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Pharmacy leaders urge action to relieve NHS winter pressures

Date published: 11 January 2018


Pharmacy leaders in Greater Manchester are supporting NHS campaigns encouraging people to ‘Think Pharmacy before GP’ to relieve winter pressures on GPs and hospitals.

They say that taking six simple steps involving a pharmacy can help people stay well and treat themselves this winter without the need to see a GP. Their advice mirrors that of NHS, Public Health England and Royal College of GPs, which have all been urging people to visit a pharmacy if they become unwell, instead of going straight to a GP.

Greater Manchester pharmacies are advising people that getting a flu vaccination, stocking up on a few basic medicines, seeking advice from a pharmacy at the first signs of winter illness will help people stay well this winter without the need to see a GP. They are also encouraging people to wash their hands regularly, stay warm and well-nourished, and use NHS Choices for advice including details of pharmacies open near them.

Aneet Kapoor, Chairman of Greater Manchester Local Pharmaceutical Committee and a practising local pharmacist, said: “It is not too late to get a flu vaccination and it is still the best way of protecting yourself and those around you from getting flu this winter. Many people can get it free and it is available, often without an appointment, in more than 500 Greater Manchester pharmacies.

“Pharmacies can also provide advice and treatment for a wide range of illnesses including flu, coughs and colds, and other winter nasties. Pharmacy staff are highly-trained and specialise in medication and treatment products. We’re always more than happy to help and you do not need an appointment.

“We can also identify when a condition is more serious and someone really does need to see a doctor or go to hospital, so it is best to visit us first. We are encouraging people to ‘Think Pharmacy before GP’.”

Six simple steps to stay well and treat yourself this winter:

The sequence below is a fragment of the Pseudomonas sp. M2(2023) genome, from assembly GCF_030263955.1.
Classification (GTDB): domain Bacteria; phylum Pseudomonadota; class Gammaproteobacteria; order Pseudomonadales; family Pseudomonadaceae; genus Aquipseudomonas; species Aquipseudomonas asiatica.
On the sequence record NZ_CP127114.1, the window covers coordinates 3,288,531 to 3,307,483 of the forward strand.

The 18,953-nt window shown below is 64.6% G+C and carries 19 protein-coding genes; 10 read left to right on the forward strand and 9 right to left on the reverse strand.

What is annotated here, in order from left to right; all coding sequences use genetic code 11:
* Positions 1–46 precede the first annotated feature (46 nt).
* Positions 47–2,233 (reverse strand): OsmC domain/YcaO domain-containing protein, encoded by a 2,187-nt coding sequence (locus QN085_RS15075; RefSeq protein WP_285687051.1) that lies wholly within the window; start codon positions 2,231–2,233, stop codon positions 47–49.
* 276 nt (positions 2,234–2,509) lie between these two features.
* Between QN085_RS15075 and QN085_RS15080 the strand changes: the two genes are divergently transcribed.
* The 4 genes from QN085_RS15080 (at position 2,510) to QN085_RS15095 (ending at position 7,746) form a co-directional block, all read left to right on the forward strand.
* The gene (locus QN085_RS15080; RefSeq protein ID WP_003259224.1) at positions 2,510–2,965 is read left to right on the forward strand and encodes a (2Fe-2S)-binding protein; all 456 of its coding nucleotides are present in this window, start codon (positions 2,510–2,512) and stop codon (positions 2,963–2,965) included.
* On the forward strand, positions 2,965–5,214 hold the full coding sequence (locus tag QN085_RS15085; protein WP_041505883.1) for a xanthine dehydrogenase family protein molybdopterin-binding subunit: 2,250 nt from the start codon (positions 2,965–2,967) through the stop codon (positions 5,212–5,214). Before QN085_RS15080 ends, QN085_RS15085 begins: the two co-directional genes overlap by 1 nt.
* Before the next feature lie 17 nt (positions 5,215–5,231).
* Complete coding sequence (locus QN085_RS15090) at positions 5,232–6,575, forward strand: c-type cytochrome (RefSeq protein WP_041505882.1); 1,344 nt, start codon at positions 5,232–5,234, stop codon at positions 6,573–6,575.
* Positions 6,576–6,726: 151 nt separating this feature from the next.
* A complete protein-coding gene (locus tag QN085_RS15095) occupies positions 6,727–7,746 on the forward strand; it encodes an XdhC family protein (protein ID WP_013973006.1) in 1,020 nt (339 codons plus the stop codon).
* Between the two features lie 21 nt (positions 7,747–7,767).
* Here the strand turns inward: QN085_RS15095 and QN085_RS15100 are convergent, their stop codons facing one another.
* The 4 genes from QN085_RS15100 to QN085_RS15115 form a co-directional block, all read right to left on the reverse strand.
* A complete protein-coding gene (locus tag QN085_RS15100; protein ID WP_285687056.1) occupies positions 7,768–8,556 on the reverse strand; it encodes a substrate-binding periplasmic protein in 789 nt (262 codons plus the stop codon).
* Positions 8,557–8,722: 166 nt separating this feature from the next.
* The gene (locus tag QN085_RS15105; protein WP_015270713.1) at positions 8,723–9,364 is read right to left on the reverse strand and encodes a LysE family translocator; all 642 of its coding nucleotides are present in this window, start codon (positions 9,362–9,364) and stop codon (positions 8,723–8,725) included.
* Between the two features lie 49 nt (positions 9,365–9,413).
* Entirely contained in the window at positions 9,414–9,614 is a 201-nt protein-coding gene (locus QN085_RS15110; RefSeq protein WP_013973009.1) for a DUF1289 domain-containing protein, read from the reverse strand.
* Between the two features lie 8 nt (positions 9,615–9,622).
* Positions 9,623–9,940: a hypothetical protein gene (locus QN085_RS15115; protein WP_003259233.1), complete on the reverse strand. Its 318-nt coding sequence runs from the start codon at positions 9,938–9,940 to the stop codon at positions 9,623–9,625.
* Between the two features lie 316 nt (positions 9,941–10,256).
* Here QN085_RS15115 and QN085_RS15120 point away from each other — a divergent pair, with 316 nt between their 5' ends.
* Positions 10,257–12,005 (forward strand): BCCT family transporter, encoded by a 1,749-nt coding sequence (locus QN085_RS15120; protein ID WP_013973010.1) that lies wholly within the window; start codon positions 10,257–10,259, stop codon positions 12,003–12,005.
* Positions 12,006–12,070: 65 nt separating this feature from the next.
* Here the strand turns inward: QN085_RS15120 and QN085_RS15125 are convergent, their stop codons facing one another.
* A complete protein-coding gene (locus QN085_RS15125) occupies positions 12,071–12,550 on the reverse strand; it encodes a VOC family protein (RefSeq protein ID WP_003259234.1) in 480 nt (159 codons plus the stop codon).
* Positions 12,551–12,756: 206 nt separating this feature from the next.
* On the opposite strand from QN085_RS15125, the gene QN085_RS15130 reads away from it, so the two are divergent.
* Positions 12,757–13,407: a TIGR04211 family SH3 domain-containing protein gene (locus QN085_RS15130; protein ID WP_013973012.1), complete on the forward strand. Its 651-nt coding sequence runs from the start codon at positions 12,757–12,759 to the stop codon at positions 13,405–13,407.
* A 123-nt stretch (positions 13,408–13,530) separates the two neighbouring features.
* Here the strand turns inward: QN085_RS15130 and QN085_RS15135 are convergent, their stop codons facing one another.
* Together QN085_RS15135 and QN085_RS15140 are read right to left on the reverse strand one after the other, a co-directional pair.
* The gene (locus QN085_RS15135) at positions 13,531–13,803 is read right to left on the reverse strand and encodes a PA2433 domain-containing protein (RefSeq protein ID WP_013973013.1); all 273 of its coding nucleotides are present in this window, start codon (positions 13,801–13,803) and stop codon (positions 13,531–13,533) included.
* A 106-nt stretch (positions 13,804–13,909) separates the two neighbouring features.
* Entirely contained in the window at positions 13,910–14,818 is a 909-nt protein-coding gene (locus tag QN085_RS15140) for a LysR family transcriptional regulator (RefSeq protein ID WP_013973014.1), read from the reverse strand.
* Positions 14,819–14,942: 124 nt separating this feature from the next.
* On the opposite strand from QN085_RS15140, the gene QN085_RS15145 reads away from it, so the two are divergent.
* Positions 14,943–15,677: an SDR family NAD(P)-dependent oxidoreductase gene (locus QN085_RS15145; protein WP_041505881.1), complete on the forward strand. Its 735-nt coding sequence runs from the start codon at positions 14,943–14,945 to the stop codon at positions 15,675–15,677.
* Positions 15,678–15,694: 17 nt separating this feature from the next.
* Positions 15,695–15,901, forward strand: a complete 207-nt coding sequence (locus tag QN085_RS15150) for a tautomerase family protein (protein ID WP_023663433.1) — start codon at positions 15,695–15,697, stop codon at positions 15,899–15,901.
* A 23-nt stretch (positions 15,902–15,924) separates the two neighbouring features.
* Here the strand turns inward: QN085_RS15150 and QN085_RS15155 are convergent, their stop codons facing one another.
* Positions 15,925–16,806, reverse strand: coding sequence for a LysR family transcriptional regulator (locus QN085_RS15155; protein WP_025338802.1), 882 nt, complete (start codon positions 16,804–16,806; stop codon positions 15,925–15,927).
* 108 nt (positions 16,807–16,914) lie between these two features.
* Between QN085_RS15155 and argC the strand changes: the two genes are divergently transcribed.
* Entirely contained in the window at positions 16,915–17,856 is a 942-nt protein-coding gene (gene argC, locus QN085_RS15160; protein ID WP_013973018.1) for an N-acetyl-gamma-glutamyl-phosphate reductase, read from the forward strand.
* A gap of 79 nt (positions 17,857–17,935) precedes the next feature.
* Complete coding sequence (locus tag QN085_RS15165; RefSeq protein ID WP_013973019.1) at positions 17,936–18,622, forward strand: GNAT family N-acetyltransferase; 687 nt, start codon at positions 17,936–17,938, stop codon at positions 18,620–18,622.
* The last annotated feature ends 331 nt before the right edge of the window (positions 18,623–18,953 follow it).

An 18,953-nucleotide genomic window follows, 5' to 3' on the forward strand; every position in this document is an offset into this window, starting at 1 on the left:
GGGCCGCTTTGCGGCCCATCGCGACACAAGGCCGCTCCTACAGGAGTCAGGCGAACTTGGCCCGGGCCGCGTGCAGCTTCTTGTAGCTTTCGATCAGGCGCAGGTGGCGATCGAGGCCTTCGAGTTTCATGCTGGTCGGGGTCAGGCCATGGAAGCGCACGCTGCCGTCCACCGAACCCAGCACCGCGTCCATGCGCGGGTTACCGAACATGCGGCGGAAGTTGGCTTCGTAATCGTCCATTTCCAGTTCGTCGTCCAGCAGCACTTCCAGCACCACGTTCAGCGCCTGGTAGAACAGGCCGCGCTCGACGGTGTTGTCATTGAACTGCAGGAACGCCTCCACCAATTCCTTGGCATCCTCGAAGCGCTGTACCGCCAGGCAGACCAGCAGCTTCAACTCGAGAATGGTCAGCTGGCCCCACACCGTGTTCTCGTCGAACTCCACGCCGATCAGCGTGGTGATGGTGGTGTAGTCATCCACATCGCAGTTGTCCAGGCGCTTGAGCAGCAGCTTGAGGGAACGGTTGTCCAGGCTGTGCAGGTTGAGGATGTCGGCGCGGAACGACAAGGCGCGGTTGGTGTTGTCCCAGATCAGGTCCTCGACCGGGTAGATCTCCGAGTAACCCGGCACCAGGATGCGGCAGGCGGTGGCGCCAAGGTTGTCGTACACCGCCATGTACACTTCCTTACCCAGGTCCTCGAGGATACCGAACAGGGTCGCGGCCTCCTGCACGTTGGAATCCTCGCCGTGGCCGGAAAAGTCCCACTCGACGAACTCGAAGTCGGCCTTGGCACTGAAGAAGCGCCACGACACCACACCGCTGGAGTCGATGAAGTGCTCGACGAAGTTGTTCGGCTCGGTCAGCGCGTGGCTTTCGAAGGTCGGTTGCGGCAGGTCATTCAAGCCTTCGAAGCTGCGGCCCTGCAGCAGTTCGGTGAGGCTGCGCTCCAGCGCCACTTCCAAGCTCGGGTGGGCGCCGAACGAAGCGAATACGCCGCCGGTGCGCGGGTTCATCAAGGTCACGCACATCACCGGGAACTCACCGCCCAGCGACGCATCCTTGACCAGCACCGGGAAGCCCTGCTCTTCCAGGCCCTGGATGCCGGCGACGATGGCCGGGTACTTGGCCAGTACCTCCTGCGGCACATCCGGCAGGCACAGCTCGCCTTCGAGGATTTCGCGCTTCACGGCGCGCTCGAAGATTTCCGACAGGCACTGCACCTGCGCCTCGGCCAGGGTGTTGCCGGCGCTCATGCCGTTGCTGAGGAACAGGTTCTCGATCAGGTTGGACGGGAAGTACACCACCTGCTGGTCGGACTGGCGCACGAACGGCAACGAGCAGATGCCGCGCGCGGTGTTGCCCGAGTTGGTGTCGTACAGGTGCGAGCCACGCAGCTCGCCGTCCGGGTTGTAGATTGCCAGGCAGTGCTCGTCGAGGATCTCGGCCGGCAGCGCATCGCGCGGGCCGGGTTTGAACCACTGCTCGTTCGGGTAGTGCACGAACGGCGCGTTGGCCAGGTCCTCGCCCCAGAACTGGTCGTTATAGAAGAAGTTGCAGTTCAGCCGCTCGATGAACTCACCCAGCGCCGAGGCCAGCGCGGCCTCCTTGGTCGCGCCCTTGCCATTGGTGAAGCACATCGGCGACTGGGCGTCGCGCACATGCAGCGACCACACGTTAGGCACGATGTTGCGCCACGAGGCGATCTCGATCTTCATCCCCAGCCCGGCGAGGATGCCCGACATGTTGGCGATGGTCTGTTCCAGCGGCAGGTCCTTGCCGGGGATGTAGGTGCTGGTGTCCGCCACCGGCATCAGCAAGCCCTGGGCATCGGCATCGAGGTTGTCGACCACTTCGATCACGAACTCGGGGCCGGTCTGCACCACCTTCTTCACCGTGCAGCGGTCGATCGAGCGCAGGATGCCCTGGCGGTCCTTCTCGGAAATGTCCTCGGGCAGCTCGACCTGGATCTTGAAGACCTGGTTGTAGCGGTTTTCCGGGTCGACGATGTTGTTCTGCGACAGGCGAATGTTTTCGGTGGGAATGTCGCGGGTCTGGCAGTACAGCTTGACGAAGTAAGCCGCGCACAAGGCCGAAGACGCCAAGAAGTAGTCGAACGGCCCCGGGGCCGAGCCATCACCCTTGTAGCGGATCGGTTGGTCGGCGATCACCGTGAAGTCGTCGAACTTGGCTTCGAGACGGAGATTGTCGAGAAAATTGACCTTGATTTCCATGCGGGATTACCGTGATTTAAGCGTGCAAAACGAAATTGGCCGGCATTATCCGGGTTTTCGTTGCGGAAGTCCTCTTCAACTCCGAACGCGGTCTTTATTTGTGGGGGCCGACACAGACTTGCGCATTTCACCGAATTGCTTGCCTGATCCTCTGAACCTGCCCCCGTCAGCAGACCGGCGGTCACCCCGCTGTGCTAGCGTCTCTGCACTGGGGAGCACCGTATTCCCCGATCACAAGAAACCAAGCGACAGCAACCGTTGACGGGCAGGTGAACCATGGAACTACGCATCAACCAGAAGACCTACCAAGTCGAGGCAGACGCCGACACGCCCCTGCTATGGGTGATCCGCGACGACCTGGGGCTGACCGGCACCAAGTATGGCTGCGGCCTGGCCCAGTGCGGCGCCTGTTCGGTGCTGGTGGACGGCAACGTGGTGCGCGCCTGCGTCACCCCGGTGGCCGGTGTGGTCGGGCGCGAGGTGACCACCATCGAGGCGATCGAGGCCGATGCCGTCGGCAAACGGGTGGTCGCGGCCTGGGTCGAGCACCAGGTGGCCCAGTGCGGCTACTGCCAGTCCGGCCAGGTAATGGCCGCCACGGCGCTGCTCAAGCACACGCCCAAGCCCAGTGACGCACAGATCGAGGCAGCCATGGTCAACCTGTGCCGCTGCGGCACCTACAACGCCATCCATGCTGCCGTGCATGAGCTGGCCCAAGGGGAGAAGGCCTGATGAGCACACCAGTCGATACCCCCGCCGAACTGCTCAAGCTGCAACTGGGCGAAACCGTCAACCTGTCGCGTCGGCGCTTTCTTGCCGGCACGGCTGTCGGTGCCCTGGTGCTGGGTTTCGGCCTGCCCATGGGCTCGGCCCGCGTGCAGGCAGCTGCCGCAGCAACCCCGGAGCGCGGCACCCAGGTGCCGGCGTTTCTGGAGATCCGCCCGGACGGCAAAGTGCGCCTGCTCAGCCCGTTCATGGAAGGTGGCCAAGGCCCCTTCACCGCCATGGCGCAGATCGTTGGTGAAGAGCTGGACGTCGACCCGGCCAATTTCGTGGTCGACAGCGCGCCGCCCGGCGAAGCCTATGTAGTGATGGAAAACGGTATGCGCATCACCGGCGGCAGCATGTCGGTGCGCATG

• Get a flu vaccination. It is not too late to get vaccinated. More than 500 Greater Manchester pharmacies provide free NHS flu vaccinations to eligible groups including over-65s, pregnant and breastfeeding women, carers and care-workers, those with long-term conditions (e.g. asthma, heart disease, diabetes), and people with BMI 40+.
  • Keep your hands clean and ‘Catch it, Bin it, Kill it’. Regular handwashing with soap and warm water reduces the spread of winter bugs. If you have a cough or cold, use tissues, put them in the bin, and wash your hands – Catch it, Bin it, Kill it. Pharmacies are happy to advise on this.
  • Stock up on basic medicines. Keeping a few essentials in stock means you can treat yourself at the first signs of illness. Paracetamol and ibuprofen help relieve flu symptoms including fever and aches and pains. Over-the-counter remedies can help with blocked or runny noses, sore throats and coughs; some of these products also include paracetamol. Your pharmacy can advise on what to stock up on.
  • Keep warm, well-nourished and hydrated. Drinking plenty of fluids and eating a balanced diet with vitamins and minerals helps boost your immune system. Many pharmacies can advise you on healthy eating and supplements if you need them.

Visit your pharmacy at the first signs of illness. Pharmacies are there to help and you don’t need an appointment. Just pop in and staff will be more than happy to advise on treatment – they will also recognise when conditions are more serious and you do need to see a doctor.

Use NHS Choices (www.nhs.uk). The national NHS Choices website can help you find pharmacies open near you. It also has a useful symptom checker and information on almost every health condition you can think of.

NHS flu vaccination are available free for:

  • Anyone who will be 65 or older up to 31 March 2018
  • Anyone aged 18-64 in the following categories:
  • Pregnant
  • Long-term health condition (e.g. heart disease; lung conditions like asthma and COPD; liver/kidney disease; diabetes; neurological disease like Parkinson’s, dementia or MND; learning disability)
  • Reduced immunity due to disease (e.g. HIV) or treatment (e.g. chemotherapy)
  • BMI of 40 or more
  • Care-home worker/domiciliary care worker
  • Carer of someone with a long-term condition or close household contact of someone with reduced immunity

Children aged two/three: Young children are also at risk of becoming very ill with flu. Your GP can provide a nasal flu vaccination for children aged two to three. GPs also provide flu vaccinations to the other eligible groups.

 

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